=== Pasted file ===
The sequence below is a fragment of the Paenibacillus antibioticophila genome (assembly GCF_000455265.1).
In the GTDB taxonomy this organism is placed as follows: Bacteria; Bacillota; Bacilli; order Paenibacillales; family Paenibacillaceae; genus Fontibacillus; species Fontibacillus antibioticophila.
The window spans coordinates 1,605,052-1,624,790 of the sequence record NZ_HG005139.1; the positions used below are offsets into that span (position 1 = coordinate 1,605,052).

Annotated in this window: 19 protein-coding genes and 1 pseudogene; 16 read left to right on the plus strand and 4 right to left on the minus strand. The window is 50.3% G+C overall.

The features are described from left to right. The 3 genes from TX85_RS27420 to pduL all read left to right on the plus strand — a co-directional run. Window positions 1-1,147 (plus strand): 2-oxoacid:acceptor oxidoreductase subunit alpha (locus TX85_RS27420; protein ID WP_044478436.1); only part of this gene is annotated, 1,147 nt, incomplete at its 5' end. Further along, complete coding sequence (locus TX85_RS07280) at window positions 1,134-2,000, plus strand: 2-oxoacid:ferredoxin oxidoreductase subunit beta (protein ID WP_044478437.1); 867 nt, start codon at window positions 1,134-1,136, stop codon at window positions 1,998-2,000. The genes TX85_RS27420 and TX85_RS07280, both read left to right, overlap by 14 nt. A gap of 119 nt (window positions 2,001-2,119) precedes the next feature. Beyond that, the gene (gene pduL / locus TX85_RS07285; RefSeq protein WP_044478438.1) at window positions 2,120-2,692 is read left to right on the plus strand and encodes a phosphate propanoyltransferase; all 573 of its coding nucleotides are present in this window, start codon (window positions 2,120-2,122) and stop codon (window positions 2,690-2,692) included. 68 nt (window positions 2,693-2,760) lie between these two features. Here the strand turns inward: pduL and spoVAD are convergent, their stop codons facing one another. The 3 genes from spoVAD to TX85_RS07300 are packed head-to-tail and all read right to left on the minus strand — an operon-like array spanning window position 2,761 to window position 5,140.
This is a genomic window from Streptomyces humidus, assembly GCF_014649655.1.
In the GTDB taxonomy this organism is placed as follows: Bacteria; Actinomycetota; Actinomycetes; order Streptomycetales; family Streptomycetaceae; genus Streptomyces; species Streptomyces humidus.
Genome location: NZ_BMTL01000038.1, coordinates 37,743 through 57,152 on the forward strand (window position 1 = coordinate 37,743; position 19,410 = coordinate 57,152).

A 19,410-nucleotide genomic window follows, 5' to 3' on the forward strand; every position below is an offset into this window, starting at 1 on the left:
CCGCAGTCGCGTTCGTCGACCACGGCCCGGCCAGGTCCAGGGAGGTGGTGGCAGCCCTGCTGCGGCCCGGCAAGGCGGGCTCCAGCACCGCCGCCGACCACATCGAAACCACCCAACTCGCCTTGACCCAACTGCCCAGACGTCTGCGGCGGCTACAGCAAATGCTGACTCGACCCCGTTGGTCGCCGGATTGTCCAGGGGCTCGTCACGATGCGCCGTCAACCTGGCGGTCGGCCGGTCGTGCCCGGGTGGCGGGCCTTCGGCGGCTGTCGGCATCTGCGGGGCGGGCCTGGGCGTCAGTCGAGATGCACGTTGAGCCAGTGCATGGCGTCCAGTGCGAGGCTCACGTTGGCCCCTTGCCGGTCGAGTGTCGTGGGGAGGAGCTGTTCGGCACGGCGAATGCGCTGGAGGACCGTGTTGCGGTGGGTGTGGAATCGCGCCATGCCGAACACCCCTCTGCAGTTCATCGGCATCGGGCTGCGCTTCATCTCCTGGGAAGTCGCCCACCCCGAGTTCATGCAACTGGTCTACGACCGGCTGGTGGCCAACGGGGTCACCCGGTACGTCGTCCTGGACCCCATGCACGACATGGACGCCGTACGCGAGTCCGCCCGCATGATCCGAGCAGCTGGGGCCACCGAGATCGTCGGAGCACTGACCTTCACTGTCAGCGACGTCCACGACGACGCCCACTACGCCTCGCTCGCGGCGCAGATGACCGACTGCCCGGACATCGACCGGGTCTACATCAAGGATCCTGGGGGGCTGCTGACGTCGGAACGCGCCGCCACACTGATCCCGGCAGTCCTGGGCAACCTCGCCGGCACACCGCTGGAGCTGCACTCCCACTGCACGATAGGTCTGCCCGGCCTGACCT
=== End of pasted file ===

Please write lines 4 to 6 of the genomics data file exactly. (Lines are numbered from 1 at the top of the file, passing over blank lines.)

Annotated in this window: 19 protein-coding genes and 1 pseudogene; 16 read left to right on the plus strand and 4 right to left on the minus strand. The window is 50.3% G+C overall.

The features are described from left to right. The 3 genes from TX85_RS27420 to pduL all read left to right on the plus strand — a co-directional run. Window positions 1-1,147 (plus strand): 2-oxoacid:acceptor oxidoreductase subunit alpha (locus TX85_RS27420; protein ID WP_044478436.1); only part of this gene is annotated, 1,147 nt, incomplete at its 5' end. Further along, complete coding sequence (locus TX85_RS07280) at window positions 1,134-2,000, plus strand: 2-oxoacid:ferredoxin oxidoreductase subunit beta (protein ID WP_044478437.1); 867 nt, start codon at window positions 1,134-1,136, stop codon at window positions 1,998-2,000. The genes TX85_RS27420 and TX85_RS07280, both read left to right, overlap by 14 nt. A gap of 119 nt (window positions 2,001-2,119) precedes the next feature. Beyond that, the gene (gene pduL / locus TX85_RS07285; RefSeq protein WP_044478438.1) at window positions 2,120-2,692 is read left to right on the plus strand and encodes a phosphate propanoyltransferase; all 573 of its coding nucleotides are present in this window, start codon (window positions 2,120-2,122) and stop codon (window positions 2,690-2,692) included. 68 nt (window positions 2,693-2,760) lie between these two features. Here the strand turns inward: pduL and spoVAD are convergent, their stop codons facing one another. The 3 genes from spoVAD to TX85_RS07300 are packed head-to-tail and all read right to left on the minus strand — an operon-like array spanning window position 2,761 to window position 5,140.
This is a genomic window from Streptomyces humidus, assembly GCF_014649655.1.